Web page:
It has been shown to improve balance control, fitness, and flexibility, and to reduce the risk of falls in older people. It appears to reduce pain and the symptoms of depression.
Tai chi is an ancient Chinese tradition that has evolved over centuries to become a means of alleviating stress and anxiety, a form of “meditation in motion.” Advocates claim that it promotes serenity and inner peace.
The phrase “t’ai chi ch’uan” translates to “supreme ultimate fist” or “boundless fist.” Tai Chi can be traced back to Taoist and Buddhist monasteries.
Tai Chi is considered to be safe for people of all ages as it does not put too much stress on the muscles and joints.
- Chen-style, started between 1580 and 1660
- Yang-style, started between 1799 and 1872
- Wu- or Wu (Hao)-style, started between 1812 and 1880
- Wu-style, started between 1870 and 1942
- Sun-style, started between 1861 and 1932.
Some focus on health, while others stress competition or self-defense.
The true origins of tai chi remain a mystery, but the concepts are rooted in Chinese history, in Taoism and Confucianism.
The founder of tai chi is believed to be Zhang Sanfeng, a 12th-century Taoist monk. Some stories claim that Zhang Sanfeng left his monastery to become a hermit, and that he created his own form of fighting based on softness.
Sanfeng is reported to have said:
“In every movement, every part of the body must be light and agile and strung together. The postures should be without breaks. Motion should be rooted in the feet, released through the legs, directed by the waist and expressed by the fingers. Substantial and insubstantial movements must be clearly differentiated.”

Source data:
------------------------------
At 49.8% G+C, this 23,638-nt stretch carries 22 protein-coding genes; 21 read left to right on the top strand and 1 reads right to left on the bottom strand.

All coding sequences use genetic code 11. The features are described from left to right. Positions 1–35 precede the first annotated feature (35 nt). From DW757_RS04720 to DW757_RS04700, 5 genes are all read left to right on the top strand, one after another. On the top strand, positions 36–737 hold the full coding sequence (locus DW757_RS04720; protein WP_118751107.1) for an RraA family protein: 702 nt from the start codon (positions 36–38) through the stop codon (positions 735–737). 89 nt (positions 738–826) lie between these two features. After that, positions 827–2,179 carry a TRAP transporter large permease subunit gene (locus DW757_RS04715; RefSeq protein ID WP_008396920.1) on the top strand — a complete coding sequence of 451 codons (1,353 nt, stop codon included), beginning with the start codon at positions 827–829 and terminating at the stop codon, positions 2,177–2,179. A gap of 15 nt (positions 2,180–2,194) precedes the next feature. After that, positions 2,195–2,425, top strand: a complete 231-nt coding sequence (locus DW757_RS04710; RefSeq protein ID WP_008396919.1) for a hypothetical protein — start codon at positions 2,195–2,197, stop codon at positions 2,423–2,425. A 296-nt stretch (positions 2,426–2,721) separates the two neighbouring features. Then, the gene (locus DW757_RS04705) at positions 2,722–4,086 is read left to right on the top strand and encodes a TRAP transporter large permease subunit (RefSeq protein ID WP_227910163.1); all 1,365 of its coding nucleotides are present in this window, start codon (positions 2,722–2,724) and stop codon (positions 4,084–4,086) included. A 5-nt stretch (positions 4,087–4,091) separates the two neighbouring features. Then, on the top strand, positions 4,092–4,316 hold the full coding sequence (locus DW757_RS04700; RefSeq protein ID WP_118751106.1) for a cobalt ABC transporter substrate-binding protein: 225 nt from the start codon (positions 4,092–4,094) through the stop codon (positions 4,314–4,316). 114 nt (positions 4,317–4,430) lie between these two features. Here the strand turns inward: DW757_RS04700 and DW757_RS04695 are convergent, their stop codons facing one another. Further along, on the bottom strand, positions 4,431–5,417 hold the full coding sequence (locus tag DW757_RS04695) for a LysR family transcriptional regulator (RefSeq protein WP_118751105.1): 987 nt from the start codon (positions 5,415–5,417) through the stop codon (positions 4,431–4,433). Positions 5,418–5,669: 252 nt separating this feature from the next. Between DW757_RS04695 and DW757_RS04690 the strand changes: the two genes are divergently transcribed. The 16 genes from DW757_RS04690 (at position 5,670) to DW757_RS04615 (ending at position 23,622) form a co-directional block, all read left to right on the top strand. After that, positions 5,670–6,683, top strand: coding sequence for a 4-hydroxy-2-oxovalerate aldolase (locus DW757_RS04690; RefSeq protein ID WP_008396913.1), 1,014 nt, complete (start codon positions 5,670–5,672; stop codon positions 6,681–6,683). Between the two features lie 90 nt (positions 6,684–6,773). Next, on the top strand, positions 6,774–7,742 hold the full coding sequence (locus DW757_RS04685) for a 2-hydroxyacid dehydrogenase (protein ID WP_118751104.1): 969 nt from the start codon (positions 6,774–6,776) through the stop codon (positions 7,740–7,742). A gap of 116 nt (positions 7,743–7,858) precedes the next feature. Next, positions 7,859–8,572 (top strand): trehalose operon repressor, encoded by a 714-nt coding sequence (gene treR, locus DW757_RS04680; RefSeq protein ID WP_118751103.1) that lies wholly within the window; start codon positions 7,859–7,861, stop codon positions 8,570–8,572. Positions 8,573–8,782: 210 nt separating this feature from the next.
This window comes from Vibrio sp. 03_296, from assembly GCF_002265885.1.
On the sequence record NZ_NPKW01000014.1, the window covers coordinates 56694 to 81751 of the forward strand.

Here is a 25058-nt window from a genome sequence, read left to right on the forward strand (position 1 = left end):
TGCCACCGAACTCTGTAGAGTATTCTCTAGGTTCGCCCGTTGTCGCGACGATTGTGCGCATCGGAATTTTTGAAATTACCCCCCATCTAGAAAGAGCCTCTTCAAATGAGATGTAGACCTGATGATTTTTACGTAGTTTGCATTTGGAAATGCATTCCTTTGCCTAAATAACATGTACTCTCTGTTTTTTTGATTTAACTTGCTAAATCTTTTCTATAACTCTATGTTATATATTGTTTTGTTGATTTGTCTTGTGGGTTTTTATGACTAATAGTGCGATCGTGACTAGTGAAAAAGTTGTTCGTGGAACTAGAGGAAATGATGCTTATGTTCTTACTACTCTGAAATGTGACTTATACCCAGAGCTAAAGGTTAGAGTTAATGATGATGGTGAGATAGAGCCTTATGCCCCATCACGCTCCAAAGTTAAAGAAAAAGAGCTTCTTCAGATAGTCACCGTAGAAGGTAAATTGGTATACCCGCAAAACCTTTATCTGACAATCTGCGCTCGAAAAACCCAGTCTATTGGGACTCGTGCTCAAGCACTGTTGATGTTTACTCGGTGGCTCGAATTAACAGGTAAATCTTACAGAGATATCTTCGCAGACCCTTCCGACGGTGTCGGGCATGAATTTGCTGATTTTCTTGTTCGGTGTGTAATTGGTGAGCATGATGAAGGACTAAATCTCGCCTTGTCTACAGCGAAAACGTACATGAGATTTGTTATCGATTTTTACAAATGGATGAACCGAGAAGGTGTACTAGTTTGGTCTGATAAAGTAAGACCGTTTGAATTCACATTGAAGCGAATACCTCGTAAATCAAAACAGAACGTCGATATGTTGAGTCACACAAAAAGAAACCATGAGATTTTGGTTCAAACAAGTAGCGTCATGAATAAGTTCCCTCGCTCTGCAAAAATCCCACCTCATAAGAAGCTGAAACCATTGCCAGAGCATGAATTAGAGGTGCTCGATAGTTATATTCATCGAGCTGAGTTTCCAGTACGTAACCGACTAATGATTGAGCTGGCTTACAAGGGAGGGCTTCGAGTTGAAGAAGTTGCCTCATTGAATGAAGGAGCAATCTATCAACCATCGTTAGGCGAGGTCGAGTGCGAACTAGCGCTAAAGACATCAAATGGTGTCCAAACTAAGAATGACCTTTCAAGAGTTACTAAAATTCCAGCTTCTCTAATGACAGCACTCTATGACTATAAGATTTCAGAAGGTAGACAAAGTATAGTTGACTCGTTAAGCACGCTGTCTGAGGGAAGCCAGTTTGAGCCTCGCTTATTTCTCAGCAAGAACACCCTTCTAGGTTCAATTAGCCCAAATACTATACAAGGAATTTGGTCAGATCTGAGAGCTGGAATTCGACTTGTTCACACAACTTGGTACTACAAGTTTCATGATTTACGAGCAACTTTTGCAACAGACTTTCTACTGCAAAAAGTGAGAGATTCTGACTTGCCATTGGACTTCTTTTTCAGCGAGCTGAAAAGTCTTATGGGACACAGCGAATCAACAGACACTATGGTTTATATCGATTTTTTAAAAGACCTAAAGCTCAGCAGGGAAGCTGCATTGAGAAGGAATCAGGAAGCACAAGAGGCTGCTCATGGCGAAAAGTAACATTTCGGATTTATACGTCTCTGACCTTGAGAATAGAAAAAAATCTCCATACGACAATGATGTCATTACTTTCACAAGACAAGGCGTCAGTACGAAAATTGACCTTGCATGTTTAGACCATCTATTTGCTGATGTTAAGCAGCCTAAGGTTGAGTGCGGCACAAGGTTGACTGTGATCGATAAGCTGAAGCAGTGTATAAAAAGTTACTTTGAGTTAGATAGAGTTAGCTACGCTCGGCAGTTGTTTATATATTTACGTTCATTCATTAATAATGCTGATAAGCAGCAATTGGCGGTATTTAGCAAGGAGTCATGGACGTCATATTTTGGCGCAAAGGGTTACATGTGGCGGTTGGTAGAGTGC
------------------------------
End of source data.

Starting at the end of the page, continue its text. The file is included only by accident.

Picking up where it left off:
The low-impact nature of tai chi means it is suitable for people of all ages.
The benefits of tai chi are said to include the reduction of stress, anxiety, and depression, and the enhancement of mood, both in both healthy people and in those with chronic conditions.
Some of the benefits claimed for tai chi include:
- better mood, with lower levels of depression, stress, and anxiety
- greater aerobic capacity and muscle strength
- more energy and stamina
- enhanced flexibility, balance, and agility
- lower blood pressure and improved heart health
- reduced Inflammation
- fewer falls
Other benefits are said to include better sleep quality and an enhanced immune system.
Chronic heart failure
Research at Harvard Medical School and the Beth Israel Deaconess Medical Center found that patients with chronic heart failure who regularly practiced tai chi experienced a better quality of life and mood, and that they slept better.
A study published in the New England Journal of Medicine (NEJM) found that people with Parkinson’s disease who practiced tai chi experienced significantly improved gait and posture, and fewer falls.
Other research suggests that in people with fibromyalgia, tai chi can bring relief from joint pain and other symptoms.
A study published in the British Journal of Sports Medicine has indicated that tai chi can improve blood glucose levels and immune system response in patients with type 2 diabetes.
The American Journal of Geriatric Psychiatry has indicated that a weekly tai chi exercise class with a standard depression treatment for a group of older adults with depression could help to treat depressive symptoms.
Another study suggests that it can help people with Parkinson disease, traumatic brain injury, insomnia, substance abuse, and cognitive impairment.
There is evidence that tai chi can help improve cognitive function and reduce the effects of dementia. It has been shown to reduce inflammatory response in patients with breast cancer, which may, say researchers, have implications for breast cancer survivorship.
A study published in Annals showed that tai chi led to lower pain levels and fewer symptoms of depression.
A review of tai chi, published in the open access journal BMC Complementary and Alternative Medicine, concludes that tai chi can have positive psychological effects, but that more high quality, randomized trials are needed to confirm this.
While tai chi is a gentle, low-impact activity, people are advised to seek medical advice before starting, especially older people, pregnant women, and those with back pain or osteoporosis.